The MTT assay was performed to investigate the cytotoxic effects of quercetin on human glioblastoma U373MG cells. As shown in Figure 1(a), a 48 or 72 h incubation with quercetin reduced U373MG cell viability in a dose-dependent manner. A significant decrease in cell viability was observed after 48 (27.63%) and 72 h (20.52%) of incubation at a concentration of 200 μM, whereas cell viability after a 24 h incubation was 59.17% (Figure 1(b)). Various morphological changes such as cell shrinkage and condensation as well as chromatin fragmentation were clearly noted during apoptotic cell death. U373MG cells treated with various concentrations of quercetin were examined by fluorescence microscopy after Hoechst 33342 staining to evaluate the effect of quercetin on the induction of apoptosis. As depicted in Figure 1(b), cells showed marked morphological changes such as condensed and fragmented chromatin and the formation of apoptotic bodies after treatment with 25, 50, 75, and 100 μM quercetin. Furthermore, the induction of apoptosis was indicated by the accumulation of sub-G1-phase U373MG cells after quercetin treatment. A significant increase in sub-G1-phase cells was not observed in the 24 h treatment (from 1.02% at 0 μM to 2.05% at 100 μM). However, quercetin significantly increased the sub-G1 population concentration dependently after the 48 h treatment (from 0.46% at 0 μM to 8.48% at 100 μM; Table 1). The mitochondrial membrane potential was disrupted as a result of apoptosis (Figure 1(c)) in dose-dependent manner. Because caspases-9 and -3 are key executioners of apoptosis, we quantified their enzymatic activities using a commercially available kit. As a result, quercetin dose-dependently increased caspase-9 and -3 activities (Figures 1(d) and 1(e)). These results indicate that quercetin induces apoptosis in U373MG cells via the intrinsic pathway by activating caspase-3 and caspase-9.
3.2. Effects of Quercetin on Apoptosis-Related Protein Expression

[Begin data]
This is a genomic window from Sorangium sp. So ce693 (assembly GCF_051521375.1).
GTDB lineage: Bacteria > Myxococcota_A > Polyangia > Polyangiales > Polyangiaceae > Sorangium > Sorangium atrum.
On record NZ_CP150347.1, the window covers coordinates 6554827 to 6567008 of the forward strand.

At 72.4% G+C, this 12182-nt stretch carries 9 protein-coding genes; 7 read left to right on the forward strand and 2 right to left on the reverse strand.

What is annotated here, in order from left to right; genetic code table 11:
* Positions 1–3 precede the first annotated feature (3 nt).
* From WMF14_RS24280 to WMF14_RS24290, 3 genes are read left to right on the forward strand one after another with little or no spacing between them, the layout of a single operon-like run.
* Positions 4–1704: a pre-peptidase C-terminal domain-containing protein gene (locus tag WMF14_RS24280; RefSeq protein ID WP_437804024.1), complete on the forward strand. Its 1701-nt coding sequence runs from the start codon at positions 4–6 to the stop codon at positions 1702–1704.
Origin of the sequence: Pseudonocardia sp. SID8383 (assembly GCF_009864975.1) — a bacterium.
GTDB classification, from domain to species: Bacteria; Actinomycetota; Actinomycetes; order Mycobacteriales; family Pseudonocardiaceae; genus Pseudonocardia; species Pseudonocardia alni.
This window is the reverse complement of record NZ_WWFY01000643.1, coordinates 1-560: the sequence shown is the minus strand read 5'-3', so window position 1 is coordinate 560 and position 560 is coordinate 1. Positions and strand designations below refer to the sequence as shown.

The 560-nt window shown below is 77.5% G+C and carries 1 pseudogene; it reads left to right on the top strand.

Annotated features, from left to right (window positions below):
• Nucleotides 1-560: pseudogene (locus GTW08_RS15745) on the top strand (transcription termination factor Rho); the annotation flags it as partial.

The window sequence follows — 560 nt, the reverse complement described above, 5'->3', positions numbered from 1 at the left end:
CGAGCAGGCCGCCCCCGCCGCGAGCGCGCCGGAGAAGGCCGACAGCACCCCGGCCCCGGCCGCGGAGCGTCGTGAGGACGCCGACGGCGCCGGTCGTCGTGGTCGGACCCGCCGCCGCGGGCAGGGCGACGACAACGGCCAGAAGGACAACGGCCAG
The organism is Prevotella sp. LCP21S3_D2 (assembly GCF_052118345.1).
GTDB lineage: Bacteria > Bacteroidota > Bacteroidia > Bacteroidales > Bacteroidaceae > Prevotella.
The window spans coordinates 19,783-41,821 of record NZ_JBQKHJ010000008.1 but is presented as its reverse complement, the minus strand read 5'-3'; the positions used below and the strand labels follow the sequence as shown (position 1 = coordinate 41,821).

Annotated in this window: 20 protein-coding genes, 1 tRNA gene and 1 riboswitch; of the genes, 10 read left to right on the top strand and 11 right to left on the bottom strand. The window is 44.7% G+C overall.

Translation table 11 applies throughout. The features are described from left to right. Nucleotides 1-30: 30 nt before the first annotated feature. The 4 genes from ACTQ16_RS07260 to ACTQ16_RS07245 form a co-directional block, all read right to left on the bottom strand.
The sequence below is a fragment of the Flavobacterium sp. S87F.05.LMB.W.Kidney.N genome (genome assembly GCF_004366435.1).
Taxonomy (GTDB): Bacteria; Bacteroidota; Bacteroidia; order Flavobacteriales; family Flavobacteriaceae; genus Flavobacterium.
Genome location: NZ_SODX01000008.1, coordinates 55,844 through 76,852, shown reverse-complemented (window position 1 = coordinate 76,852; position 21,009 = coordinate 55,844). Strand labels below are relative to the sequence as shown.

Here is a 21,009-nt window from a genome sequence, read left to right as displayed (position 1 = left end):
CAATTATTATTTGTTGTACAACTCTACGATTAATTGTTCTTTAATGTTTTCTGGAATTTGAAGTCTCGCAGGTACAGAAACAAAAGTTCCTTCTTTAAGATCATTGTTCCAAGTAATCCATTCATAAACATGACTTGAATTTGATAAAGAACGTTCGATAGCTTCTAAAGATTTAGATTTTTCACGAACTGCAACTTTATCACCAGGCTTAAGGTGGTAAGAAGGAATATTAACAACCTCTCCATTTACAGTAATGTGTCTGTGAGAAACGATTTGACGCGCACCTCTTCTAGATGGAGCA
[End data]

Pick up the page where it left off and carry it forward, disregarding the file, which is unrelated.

The expression of apoptosis-related proteins and activation of caspases following quercetin treatment were examined by Western blotting to further determine the mechanism of quercetin-induced apoptosis. The protein level of the caspase-7 and -3 precursor decreased, and proteolytically cleaved caspase-7 and -3 as well as PARP levels increased, although not much change was observed in the caspase-8 level (Figure 2(a)). JNK was activated, and p53 protein and phosphorylation levels dose-dependently increased following quercetin treatment (Figure 2(a)). JNK is one of the mitogen-activated protein kinases (MAPKs) that regulate cell proliferation, differentiation, and apoptosis . JNK directly or indirectly modulates the expression levels of p53 and its target genes . Evidence suggests that p53 induces cell death by several molecular pathways involving the activation of target genes and transcriptionally independent direct signaling . In our study, p53 expression increased concentration dependently, but the level of the p53 downstream protein, PUMA, remained unchanged (data not shown) because U373MG is a p53 mutant cell line. Our result suggests that mutant p53 in U373MG cells can induce apoptosis through a transcription-independent pathway, as the level of cytochrome c increased in the cytosolic fraction, whereas the level of cytochrome c decreased in the mitochondrial fraction (Figures 2(b) and 2(c)) with a decrease in mitochondrial membrane potential (Figure 1(c)). Although additional experiments are required to determine whether the p53-Bcl-2/xL interaction occurs to fully understand quercetin-induced death of the p53 mutant glioblastoma-derived cell U373MG cells, we speculate that our results are similar to previous data in C33A cells in which the p53 mutant was transiently located to the mitochondria with changes in the mitochondrial membrane potential .